Dec 26 – 27, 2011 – camping at White Sands
We arrived at White Sands Visitor Center at 3 PM, as we planned. It looks like a local abode, which is very nice. And one can tell how this particular architecture is well suited for local weather conditions with its hot summer and harsh winds.
Getting a camping permit
In order to camp this night on dunes we needed to obtain a permit from Visitor Center. Here you can learn how to get it (there are some matters related to obtaining this permit).
After getting so cold in Organ Mountains, we were not sure if we really want to spend that night outdoors. The ranger told us that they expect about -6 C on dunes that night, but no wind. Still, we were not sure, it did not sound very promising. But then she mentioned that today they already issued one back country camping permit for some crazy guy. That made a deal.
We filled out the camping form and the ranger provided us with a set of brochures. Everybody probably knows these park safety (your safety+ nature safety from you) brochures, but there was one which was White Sands specific. It tells about (and shows in color) all kinds of unexploded explosives that can be found there due to White Sands park location next to the missile range. That means that there is a possibility that one can accidentally bump on this stuff, and better to know it. That is a souvenir one doesn’t want to bring home. So the rule of thumb is in any case not to touch it, and if possible, tell a ranger where you found it.
Desert Nature Trail
I love dunes, I simply can’t help it. They perfect, and look perfectly mathematical for me. As if they were designed by a God-mathematician at the very beginning of the world, when everything was mathematical and perfect. And they managed to stay that way. And when I am visiting dunes, I feel myself so calm, serene and perfect, as if I were not a busy urban dweller, but some perfect creature from ancient myths or a function from my calculus book.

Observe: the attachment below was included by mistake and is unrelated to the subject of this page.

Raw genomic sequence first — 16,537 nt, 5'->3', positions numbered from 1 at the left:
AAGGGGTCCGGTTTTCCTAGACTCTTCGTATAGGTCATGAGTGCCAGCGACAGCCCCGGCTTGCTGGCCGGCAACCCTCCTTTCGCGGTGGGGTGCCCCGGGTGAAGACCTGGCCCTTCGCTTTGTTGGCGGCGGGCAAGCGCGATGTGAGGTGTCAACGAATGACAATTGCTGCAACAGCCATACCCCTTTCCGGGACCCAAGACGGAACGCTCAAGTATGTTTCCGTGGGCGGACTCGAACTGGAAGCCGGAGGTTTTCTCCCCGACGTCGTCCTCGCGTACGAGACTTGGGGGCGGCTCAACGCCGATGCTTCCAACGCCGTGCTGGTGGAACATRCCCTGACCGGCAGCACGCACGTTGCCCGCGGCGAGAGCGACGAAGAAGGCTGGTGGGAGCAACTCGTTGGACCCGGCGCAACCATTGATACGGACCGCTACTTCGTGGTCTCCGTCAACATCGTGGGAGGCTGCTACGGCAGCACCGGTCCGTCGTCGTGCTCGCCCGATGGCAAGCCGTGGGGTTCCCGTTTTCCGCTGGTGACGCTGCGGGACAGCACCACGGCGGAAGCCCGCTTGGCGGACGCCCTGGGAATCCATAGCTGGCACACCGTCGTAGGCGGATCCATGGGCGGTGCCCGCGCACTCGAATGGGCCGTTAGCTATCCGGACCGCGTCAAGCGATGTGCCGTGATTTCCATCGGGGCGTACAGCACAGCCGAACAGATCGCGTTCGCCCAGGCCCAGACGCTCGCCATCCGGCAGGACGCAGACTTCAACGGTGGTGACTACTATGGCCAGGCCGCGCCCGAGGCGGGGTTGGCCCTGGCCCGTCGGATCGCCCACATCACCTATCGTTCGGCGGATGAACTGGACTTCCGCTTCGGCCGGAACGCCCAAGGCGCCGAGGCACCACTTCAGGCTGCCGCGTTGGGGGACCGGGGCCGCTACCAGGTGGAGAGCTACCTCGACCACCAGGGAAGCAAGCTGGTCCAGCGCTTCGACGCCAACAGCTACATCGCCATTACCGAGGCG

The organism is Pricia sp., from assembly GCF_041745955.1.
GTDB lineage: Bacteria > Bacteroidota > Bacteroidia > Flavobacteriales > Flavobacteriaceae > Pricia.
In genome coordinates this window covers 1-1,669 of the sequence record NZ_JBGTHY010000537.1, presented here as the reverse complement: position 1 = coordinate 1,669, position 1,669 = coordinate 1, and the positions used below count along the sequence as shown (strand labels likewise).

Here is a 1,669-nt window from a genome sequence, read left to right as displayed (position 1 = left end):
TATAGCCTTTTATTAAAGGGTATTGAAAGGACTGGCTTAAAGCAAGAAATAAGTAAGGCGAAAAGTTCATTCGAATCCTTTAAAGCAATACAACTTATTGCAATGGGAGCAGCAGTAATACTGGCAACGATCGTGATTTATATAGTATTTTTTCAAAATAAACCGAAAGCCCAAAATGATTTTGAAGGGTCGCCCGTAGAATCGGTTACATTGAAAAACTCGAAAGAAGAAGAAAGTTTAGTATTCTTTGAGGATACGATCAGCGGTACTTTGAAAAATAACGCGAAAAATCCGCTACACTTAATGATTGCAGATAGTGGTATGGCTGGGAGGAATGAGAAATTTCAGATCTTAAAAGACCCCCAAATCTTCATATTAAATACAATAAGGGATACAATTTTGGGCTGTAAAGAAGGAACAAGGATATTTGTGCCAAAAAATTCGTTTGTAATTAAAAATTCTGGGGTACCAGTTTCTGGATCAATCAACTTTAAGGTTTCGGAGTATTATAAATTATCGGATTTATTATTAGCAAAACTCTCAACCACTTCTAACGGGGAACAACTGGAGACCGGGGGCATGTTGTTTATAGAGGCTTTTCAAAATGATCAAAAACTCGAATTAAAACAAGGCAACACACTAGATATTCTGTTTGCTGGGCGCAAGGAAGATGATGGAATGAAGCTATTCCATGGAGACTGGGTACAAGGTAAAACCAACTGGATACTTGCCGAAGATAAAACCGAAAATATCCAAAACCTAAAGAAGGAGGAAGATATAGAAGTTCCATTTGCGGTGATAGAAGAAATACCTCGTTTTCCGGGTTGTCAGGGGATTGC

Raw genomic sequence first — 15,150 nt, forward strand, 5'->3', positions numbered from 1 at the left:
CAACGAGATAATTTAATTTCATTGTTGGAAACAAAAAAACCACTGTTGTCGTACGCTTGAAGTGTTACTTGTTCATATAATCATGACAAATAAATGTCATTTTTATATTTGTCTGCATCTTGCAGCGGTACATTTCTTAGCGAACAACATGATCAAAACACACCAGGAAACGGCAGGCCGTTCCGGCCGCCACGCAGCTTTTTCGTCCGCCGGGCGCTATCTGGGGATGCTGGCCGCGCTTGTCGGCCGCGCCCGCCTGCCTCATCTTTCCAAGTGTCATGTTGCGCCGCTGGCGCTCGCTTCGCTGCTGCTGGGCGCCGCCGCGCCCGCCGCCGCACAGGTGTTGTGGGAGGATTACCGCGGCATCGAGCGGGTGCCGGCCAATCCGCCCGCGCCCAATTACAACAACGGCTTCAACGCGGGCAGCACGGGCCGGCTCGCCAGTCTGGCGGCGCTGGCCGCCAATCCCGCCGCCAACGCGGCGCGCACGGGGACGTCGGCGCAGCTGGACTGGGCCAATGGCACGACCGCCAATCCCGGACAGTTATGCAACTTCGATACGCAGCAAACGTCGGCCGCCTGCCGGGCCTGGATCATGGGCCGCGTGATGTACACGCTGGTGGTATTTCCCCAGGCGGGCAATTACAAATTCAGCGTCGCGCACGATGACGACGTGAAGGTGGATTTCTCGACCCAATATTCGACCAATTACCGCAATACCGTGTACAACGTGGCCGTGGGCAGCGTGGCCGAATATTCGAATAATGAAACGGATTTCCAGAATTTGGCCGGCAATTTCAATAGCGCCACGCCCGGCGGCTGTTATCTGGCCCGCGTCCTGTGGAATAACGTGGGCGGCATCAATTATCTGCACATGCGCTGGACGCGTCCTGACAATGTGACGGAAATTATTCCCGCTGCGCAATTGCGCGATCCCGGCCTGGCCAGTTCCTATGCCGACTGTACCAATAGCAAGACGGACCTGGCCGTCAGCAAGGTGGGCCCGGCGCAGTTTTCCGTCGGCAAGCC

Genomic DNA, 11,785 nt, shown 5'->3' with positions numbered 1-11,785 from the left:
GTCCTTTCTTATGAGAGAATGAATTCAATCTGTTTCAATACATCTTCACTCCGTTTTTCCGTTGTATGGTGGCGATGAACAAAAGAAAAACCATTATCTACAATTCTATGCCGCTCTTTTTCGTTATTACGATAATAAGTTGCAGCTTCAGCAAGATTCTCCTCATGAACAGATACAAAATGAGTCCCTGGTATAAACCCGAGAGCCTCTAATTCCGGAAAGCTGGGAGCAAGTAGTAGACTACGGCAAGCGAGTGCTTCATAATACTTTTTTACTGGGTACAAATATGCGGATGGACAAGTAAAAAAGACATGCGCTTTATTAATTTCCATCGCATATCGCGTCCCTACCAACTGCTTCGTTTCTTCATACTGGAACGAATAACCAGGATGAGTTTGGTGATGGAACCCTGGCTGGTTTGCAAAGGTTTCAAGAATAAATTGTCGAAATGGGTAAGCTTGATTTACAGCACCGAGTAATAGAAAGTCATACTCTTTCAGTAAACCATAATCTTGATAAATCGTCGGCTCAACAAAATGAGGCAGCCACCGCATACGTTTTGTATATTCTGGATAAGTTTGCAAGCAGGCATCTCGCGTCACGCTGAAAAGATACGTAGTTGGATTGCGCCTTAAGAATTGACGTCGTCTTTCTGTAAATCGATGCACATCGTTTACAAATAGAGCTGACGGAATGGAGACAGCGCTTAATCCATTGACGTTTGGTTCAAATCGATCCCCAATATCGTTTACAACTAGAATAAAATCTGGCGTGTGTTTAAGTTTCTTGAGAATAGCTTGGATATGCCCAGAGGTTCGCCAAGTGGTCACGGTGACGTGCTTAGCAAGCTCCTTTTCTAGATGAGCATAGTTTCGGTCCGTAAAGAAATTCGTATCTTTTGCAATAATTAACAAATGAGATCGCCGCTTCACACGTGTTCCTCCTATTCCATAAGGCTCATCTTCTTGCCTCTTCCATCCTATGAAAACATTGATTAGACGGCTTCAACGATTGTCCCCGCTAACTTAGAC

Local people were enjoying sledging and skiing. Sledding is actually a popular activity there, no matter if they have snow or not.
That evening we had warm winter sun, clear sky, white snow and crystal clear views of the Sacramento Mountains. The mountains were especially beautiful just after the sun sat below the horizon. They were bathed in a long pink afterglow, which made a nice contrast with cold blue sky and light yellow dune surface.
Making good pictures on dunes is not easy. The dunes’ surface is highly reflective and this gives a false reading to the camera sensor. So I would suggest to not using the auto mode and play with different settings and different exposure times instead. I also suggest that you set your ISO high enough to keep the shutter speed at 1/125th of a second (or even higher). Taking a deep breath before pushing the button also helps.
A night on dunes
The way to our campsite took us about 20 minutes. It was an easy walk because the dunes’ surface was strong enough to keep out weight + back pack. On site we realized that we forgot knifes and a can opener in the car. But we managed; we used a fork as a perforator and manage to open a can with sweet condensed milk.